Dramatic Portrayal of Care During Early COVID-19 Costs Hospital $80K; OCR: No Prior Authorization | Health Care Compliance Association (HCCA)

Report on Patient Privacy 23, no. 12 (December, 2023)

Spring 2020 was a terrifying period in the annals of COVID-19, and New York was at the epicenter. COVID-19 cases, and deaths, already the highest in the nation, were surging; there were no specific treatments and vaccines were but a distant dream. Although people branded health care workers heroes, banging pots and pans nightly to honor them, with no visitors allowed, most had no real knowledge of medical personnel’s desperate—and often futile—fight to save patients.

That changed in April of that year when St. Joseph’s Medical Center (SJMC) in Yonkers—which borders the Bronx and is two miles north of Manhattan—invited Associated Press (AP) photographer John Minchillo into the hospital’s emergency room, intensive care unit and triage and testing tent set up outside.

His 21 photos, which are still online, captured exhausted medical staff, their faces lined from heavy, hot masks and other protective gear; a clutch of doctors and nurses resuscitating a shirtless man; a patient encircled by ventilator tubing. Only staff were identified by name.[1]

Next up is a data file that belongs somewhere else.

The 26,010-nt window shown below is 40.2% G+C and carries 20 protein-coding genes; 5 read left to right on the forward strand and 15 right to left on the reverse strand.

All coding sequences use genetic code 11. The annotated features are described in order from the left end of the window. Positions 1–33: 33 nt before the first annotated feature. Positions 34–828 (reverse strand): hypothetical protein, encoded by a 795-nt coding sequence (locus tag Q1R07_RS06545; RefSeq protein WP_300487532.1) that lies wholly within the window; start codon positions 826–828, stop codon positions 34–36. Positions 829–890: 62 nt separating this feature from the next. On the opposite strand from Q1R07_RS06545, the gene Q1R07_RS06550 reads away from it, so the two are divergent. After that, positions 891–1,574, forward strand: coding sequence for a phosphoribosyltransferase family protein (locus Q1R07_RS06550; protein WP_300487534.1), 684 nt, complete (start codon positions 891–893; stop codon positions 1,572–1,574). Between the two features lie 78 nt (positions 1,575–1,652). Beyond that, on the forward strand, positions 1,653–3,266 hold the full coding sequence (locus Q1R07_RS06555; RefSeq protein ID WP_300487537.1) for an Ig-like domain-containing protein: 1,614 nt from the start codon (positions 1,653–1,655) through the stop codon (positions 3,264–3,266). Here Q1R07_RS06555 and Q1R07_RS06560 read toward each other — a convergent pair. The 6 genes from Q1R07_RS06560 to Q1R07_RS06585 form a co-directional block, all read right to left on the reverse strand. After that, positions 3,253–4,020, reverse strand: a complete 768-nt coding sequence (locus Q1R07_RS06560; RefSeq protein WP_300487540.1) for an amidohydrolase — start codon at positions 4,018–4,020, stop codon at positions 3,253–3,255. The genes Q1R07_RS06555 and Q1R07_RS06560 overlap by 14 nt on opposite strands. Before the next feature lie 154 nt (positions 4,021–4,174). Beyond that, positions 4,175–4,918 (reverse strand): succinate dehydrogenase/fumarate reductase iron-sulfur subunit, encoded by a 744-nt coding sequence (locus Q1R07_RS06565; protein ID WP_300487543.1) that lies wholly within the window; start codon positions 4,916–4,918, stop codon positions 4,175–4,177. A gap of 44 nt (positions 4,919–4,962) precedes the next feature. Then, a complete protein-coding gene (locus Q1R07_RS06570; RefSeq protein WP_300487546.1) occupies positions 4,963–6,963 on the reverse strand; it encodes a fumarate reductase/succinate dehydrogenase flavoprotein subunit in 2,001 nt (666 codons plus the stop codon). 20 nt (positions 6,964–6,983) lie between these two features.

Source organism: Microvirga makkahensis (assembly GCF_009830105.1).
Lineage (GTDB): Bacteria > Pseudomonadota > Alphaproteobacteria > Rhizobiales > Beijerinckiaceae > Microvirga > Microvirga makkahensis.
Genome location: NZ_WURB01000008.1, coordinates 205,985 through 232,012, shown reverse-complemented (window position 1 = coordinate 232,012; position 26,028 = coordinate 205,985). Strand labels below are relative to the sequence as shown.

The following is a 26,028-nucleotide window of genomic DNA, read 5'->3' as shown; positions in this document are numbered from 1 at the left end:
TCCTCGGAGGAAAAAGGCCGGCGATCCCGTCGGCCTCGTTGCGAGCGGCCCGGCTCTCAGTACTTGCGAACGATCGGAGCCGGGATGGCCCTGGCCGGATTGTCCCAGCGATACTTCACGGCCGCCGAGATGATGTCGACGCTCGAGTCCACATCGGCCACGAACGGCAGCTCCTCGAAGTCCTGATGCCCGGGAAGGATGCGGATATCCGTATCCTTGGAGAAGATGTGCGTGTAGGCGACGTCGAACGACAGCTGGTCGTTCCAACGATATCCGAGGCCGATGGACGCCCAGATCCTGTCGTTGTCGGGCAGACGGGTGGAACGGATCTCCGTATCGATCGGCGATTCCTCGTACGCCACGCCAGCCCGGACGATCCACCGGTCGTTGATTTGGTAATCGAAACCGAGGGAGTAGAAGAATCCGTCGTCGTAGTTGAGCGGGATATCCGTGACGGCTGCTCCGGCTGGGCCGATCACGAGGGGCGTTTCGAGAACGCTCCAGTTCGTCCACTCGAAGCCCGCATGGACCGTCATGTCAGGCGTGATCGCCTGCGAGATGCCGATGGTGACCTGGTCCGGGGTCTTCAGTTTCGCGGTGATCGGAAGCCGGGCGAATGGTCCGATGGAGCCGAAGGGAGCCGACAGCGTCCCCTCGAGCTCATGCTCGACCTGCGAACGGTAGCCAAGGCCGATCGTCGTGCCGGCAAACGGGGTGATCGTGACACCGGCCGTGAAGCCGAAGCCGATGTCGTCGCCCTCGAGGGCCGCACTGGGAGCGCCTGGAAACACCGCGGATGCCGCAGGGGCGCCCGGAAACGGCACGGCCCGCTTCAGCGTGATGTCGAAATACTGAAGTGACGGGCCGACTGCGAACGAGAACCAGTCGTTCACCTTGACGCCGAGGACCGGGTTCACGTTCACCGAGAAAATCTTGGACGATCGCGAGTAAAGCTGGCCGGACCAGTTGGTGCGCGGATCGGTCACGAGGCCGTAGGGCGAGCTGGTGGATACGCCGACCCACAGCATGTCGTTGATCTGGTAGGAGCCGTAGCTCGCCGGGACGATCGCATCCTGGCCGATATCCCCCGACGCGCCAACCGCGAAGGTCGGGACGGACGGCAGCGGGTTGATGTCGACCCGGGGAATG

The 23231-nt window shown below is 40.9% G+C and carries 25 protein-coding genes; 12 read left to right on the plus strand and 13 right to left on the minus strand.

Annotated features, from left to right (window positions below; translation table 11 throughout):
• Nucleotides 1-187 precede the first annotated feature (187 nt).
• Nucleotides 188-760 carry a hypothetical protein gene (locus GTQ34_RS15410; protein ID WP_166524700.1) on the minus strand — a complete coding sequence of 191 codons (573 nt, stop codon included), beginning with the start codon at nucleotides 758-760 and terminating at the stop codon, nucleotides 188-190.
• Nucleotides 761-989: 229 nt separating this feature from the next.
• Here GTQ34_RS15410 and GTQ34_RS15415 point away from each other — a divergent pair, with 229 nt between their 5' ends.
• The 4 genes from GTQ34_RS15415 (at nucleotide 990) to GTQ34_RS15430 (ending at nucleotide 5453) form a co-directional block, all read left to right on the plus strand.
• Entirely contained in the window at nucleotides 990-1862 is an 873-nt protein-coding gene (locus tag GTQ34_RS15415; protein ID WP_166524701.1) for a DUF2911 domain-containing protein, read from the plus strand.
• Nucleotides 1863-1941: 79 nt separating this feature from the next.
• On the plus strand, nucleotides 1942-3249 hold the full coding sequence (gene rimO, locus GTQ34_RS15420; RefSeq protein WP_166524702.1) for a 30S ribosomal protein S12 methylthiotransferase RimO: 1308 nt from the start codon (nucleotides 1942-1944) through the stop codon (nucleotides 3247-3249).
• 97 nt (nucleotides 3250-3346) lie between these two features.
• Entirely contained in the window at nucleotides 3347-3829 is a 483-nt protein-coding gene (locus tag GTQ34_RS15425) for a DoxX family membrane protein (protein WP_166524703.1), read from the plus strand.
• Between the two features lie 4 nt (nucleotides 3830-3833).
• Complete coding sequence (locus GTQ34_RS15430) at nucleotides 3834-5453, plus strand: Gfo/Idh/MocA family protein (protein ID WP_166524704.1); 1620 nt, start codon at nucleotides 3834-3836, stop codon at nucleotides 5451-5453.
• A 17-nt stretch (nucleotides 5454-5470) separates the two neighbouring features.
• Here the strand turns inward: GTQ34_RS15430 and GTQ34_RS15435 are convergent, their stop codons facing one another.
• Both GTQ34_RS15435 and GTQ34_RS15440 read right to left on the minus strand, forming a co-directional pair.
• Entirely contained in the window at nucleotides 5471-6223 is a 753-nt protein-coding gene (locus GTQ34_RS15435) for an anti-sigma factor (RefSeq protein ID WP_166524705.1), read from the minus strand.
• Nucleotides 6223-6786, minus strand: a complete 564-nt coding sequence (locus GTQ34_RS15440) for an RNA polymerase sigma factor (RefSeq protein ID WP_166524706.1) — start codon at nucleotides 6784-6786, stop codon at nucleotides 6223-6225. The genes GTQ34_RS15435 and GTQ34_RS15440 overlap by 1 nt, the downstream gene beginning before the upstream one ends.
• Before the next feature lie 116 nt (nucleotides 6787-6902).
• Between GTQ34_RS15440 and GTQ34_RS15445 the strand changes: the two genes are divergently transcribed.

The accompanying story by Brian Mahoney—who told RPP that Minchillo was on site, but that he was not—was fairly short at a little more than 800 words. But Mahoney had done his reporting: although no specific patients were discussed or identified, the story quoted six administration and medical leaders, including Chief Financial Officer Frank Hagan, who complained at the time about price gouging of masks, gowns and protective shields.

More than three years later, Hagan’s name would be published on the HHS Office for Civil Rights (OCR) website as the person responsible for implementing a two-year corrective action plan (CAP) that accompanies an $80,000 payment the medical center agreed to make.

SJMC’s (alleged) offense: allowing an unidentified reporter to observe a trio of patients receiving treatment for COVID-19. “The evidence supports that SJMC allowed the reporter access to the patients and their clinical information. The disclosures were not made pursuant to a permissible purpose under or as required by the Privacy Rule and were made without first obtaining valid authorizations from the affected individuals,” according to the settlement agreement.[2]

The story appeared April 20, 2020. On April 28, 2020, “HHS notified SJMC of HHS’ investigation regarding SJMC’s compliance with the Privacy Rule based on information contained in the AP article,” according to the settlement documents.

On May 5, 2020, OCR issued what it called “additional guidance reminding covered health care providers that the HIPAA Privacy Rule does not permit them to give media and film crews access to facilities where patients’ protected health information (PHI) will be accessible without the patients’ prior authorization.”[3] The agency made no mention of the AP story, but the timing suggests it might have triggered it.

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